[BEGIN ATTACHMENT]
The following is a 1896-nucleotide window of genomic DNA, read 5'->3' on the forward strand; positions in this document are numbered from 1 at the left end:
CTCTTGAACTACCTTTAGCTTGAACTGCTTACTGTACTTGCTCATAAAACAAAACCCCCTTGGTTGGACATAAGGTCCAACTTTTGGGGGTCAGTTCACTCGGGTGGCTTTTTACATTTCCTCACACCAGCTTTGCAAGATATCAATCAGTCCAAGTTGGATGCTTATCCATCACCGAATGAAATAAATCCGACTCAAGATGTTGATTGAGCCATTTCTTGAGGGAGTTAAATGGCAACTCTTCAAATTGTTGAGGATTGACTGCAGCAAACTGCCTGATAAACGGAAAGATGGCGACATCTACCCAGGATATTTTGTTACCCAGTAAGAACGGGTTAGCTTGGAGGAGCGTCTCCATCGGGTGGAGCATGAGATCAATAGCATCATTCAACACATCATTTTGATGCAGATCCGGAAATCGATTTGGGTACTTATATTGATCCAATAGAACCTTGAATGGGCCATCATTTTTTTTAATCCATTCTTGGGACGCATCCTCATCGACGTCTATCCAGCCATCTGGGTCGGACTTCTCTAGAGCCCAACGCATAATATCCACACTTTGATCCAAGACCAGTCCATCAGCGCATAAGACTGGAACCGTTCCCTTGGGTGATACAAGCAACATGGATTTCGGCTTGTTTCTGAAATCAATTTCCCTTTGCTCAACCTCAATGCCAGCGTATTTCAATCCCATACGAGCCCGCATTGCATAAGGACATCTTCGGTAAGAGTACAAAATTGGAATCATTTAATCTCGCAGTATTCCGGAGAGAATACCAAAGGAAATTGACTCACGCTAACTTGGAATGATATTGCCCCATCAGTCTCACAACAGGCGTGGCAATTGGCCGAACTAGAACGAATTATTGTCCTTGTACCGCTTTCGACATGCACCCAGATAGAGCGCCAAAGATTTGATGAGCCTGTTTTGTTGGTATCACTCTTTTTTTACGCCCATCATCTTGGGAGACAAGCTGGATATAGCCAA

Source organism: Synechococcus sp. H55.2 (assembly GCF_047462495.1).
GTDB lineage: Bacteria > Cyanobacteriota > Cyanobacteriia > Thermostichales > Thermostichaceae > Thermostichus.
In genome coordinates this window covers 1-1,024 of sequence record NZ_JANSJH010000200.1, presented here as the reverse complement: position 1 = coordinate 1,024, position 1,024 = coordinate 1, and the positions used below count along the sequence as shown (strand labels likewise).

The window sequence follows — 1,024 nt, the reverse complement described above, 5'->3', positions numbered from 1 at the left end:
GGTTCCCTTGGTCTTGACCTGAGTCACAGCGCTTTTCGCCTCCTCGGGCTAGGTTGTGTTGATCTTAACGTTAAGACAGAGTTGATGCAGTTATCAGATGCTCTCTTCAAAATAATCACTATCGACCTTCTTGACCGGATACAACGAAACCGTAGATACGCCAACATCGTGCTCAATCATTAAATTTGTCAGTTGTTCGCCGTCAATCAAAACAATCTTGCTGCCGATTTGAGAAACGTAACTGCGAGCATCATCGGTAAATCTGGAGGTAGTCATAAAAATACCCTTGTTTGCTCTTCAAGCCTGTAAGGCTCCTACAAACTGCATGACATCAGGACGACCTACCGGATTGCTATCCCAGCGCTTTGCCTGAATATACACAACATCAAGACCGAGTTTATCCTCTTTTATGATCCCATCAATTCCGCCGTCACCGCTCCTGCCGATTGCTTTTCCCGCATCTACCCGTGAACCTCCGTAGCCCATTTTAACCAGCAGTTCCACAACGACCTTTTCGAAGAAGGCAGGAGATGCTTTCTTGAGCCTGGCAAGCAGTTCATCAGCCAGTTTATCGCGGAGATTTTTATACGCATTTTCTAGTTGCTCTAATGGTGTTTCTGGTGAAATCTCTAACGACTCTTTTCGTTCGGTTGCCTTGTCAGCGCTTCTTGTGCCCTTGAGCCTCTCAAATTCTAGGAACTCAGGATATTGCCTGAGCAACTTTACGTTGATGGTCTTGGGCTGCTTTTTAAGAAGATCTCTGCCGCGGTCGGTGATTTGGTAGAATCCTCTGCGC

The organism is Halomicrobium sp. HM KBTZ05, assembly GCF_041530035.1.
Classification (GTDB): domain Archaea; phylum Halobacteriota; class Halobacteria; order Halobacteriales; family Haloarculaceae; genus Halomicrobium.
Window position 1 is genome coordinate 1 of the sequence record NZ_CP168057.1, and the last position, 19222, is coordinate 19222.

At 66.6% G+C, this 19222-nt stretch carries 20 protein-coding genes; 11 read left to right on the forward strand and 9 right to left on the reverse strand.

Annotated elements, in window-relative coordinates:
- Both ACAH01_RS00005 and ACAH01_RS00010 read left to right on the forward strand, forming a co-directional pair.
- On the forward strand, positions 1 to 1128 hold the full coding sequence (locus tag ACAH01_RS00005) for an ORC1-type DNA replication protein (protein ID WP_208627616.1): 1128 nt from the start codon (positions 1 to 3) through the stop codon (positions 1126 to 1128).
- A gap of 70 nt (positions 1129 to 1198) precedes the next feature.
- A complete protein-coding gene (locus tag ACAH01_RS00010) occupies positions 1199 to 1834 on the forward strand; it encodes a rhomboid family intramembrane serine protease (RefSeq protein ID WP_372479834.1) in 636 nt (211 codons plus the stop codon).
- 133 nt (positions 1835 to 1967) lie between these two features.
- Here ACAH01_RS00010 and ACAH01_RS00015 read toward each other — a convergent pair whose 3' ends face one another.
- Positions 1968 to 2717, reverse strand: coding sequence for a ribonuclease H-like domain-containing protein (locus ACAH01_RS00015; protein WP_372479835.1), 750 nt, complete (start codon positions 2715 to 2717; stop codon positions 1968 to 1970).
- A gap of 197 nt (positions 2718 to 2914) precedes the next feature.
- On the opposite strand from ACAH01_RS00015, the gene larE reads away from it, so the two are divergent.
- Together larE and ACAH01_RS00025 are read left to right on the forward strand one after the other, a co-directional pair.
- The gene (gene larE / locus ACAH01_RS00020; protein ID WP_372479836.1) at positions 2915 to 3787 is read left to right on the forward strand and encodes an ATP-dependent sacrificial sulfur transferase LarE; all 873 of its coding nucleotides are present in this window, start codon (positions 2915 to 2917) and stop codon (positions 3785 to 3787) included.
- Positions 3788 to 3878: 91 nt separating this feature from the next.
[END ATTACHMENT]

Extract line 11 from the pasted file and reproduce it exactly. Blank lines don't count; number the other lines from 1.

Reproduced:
At 66.6% G+C, this 19222-nt stretch carries 20 protein-coding genes; 11 read left to right on the forward strand and 9 right to left on the reverse strand.